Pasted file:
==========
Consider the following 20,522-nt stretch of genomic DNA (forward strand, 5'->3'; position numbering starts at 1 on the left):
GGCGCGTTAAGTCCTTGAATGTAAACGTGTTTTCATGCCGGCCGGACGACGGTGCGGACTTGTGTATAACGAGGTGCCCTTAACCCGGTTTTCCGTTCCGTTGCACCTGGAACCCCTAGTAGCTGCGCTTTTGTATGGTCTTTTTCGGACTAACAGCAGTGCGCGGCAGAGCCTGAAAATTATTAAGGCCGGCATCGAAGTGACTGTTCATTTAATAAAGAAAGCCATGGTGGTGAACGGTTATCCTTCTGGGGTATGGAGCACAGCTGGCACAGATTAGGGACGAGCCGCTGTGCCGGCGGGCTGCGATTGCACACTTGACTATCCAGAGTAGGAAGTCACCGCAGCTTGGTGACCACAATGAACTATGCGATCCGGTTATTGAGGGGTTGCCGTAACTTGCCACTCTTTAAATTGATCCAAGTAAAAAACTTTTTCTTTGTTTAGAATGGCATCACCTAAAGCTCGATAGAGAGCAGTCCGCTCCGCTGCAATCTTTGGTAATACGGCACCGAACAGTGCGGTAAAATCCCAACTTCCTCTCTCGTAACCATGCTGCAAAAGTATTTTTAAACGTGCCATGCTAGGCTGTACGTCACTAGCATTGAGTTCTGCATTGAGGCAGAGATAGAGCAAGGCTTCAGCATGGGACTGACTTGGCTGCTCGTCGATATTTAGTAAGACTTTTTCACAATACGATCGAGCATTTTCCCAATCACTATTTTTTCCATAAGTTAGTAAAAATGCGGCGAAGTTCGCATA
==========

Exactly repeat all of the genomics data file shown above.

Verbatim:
Consider the following 20,522-nt stretch of genomic DNA (forward strand, 5'->3'; position numbering starts at 1 on the left):
GGCGCGTTAAGTCCTTGAATGTAAACGTGTTTTCATGCCGGCCGGACGACGGTGCGGACTTGTGTATAACGAGGTGCCCTTAACCCGGTTTTCCGTTCCGTTGCACCTGGAACCCCTAGTAGCTGCGCTTTTGTATGGTCTTTTTCGGACTAACAGCAGTGCGCGGCAGAGCCTGAAAATTATTAAGGCCGGCATCGAAGTGACTGTTCATTTAATAAAGAAAGCCATGGTGGTGAACGGTTATCCTTCTGGGGTATGGAGCACAGCTGGCACAGATTAGGGACGAGCCGCTGTGCCGGCGGGCTGCGATTGCACACTTGACTATCCAGAGTAGGAAGTCACCGCAGCTTGGTGACCACAATGAACTATGCGATCCGGTTATTGAGGGGTTGCCGTAACTTGCCACTCTTTAAATTGATCCAAGTAAAAAACTTTTTCTTTGTTTAGAATGGCATCACCTAAAGCTCGATAGAGAGCAGTCCGCTCCGCTGCAATCTTTGGTAATACGGCACCGAACAGTGCGGTAAAATCCCAACTTCCTCTCTCGTAACCATGCTGCAAAAGTATTTTTAAACGTGCCATGCTAGGCTGTACGTCACTAGCATTGAGTTCTGCATTGAGGCAGAGATAGAGCAAGGCTTCAGCATGGGACTGACTTGGCTGCTCGTCGATATTTAGTAAGACTTTTTCACAATACGATCGAGCATTTTCCCAATCACTATTTTTTCCATAAGTTAGTAAAAATGCGGCGAAGTTCGCATA